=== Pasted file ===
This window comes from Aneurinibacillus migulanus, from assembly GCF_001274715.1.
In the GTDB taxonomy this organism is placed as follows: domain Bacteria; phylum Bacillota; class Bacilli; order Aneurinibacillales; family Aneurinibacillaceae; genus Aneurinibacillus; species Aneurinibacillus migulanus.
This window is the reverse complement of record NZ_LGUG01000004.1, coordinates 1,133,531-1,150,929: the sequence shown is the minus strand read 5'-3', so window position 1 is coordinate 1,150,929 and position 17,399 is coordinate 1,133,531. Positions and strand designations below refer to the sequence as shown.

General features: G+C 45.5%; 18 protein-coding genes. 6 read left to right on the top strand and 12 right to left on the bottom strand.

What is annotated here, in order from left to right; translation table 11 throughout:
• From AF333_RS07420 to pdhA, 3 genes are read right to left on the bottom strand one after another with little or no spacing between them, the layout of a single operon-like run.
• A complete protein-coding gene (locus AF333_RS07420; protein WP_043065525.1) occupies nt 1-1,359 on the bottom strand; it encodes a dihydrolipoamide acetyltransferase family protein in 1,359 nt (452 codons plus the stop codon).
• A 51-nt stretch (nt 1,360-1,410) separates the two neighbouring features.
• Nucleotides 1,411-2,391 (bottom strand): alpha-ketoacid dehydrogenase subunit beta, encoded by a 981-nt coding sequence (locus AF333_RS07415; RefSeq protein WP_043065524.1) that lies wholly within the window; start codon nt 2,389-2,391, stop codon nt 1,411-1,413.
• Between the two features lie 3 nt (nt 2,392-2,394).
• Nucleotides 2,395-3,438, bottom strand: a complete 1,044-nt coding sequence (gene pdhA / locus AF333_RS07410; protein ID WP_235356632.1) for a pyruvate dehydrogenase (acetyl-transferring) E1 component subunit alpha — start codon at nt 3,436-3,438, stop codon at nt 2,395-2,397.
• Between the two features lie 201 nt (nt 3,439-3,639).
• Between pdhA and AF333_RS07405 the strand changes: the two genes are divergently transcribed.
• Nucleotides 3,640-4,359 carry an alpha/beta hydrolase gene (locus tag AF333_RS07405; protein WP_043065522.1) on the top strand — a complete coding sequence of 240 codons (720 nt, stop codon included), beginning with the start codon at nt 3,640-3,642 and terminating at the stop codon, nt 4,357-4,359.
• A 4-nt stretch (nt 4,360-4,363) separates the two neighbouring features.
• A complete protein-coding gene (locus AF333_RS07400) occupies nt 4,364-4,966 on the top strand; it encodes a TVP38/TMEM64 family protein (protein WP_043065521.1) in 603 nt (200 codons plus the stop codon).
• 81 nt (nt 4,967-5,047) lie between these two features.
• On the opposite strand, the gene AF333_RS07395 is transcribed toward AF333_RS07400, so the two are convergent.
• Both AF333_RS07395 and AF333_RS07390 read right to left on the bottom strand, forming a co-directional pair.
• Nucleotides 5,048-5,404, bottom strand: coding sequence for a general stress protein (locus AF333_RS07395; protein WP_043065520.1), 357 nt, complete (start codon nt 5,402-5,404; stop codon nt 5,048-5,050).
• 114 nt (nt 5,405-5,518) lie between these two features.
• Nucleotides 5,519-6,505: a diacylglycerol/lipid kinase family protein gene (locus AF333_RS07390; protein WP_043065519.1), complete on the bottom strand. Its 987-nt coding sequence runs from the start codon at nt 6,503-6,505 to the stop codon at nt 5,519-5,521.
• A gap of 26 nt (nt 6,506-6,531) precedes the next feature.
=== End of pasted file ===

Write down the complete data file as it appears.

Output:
This window comes from Aneurinibacillus migulanus, from assembly GCF_001274715.1.
In the GTDB taxonomy this organism is placed as follows: domain Bacteria; phylum Bacillota; class Bacilli; order Aneurinibacillales; family Aneurinibacillaceae; genus Aneurinibacillus; species Aneurinibacillus migulanus.
This window is the reverse complement of record NZ_LGUG01000004.1, coordinates 1,133,531-1,150,929: the sequence shown is the minus strand read 5'-3', so window position 1 is coordinate 1,150,929 and position 17,399 is coordinate 1,133,531. Positions and strand designations below refer to the sequence as shown.

General features: G+C 45.5%; 18 protein-coding genes. 6 read left to right on the top strand and 12 right to left on the bottom strand.

What is annotated here, in order from left to right; translation table 11 throughout:
• From AF333_RS07420 to pdhA, 3 genes are read right to left on the bottom strand one after another with little or no spacing between them, the layout of a single operon-like run.
• A complete protein-coding gene (locus AF333_RS07420; protein WP_043065525.1) occupies nt 1-1,359 on the bottom strand; it encodes a dihydrolipoamide acetyltransferase family protein in 1,359 nt (452 codons plus the stop codon).
• A 51-nt stretch (nt 1,360-1,410) separates the two neighbouring features.
• Nucleotides 1,411-2,391 (bottom strand): alpha-ketoacid dehydrogenase subunit beta, encoded by a 981-nt coding sequence (locus AF333_RS07415; RefSeq protein WP_043065524.1) that lies wholly within the window; start codon nt 2,389-2,391, stop codon nt 1,411-1,413.
• Between the two features lie 3 nt (nt 2,392-2,394).
• Nucleotides 2,395-3,438, bottom strand: a complete 1,044-nt coding sequence (gene pdhA / locus AF333_RS07410; protein ID WP_235356632.1) for a pyruvate dehydrogenase (acetyl-transferring) E1 component subunit alpha — start codon at nt 3,436-3,438, stop codon at nt 2,395-2,397.
• Between the two features lie 201 nt (nt 3,439-3,639).
• Between pdhA and AF333_RS07405 the strand changes: the two genes are divergently transcribed.
• Nucleotides 3,640-4,359 carry an alpha/beta hydrolase gene (locus tag AF333_RS07405; protein WP_043065522.1) on the top strand — a complete coding sequence of 240 codons (720 nt, stop codon included), beginning with the start codon at nt 3,640-3,642 and terminating at the stop codon, nt 4,357-4,359.
• A 4-nt stretch (nt 4,360-4,363) separates the two neighbouring features.
• A complete protein-coding gene (locus AF333_RS07400) occupies nt 4,364-4,966 on the top strand; it encodes a TVP38/TMEM64 family protein (protein WP_043065521.1) in 603 nt (200 codons plus the stop codon).
• 81 nt (nt 4,967-5,047) lie between these two features.
• On the opposite strand, the gene AF333_RS07395 is transcribed toward AF333_RS07400, so the two are convergent.
• Both AF333_RS07395 and AF333_RS07390 read right to left on the bottom strand, forming a co-directional pair.
• Nucleotides 5,048-5,404, bottom strand: coding sequence for a general stress protein (locus AF333_RS07395; protein WP_043065520.1), 357 nt, complete (start codon nt 5,402-5,404; stop codon nt 5,048-5,050).
• 114 nt (nt 5,405-5,518) lie between these two features.
• Nucleotides 5,519-6,505: a diacylglycerol/lipid kinase family protein gene (locus AF333_RS07390; protein WP_043065519.1), complete on the bottom strand. Its 987-nt coding sequence runs from the start codon at nt 6,503-6,505 to the stop codon at nt 5,519-5,521.
• A gap of 26 nt (nt 6,506-6,531) precedes the next feature.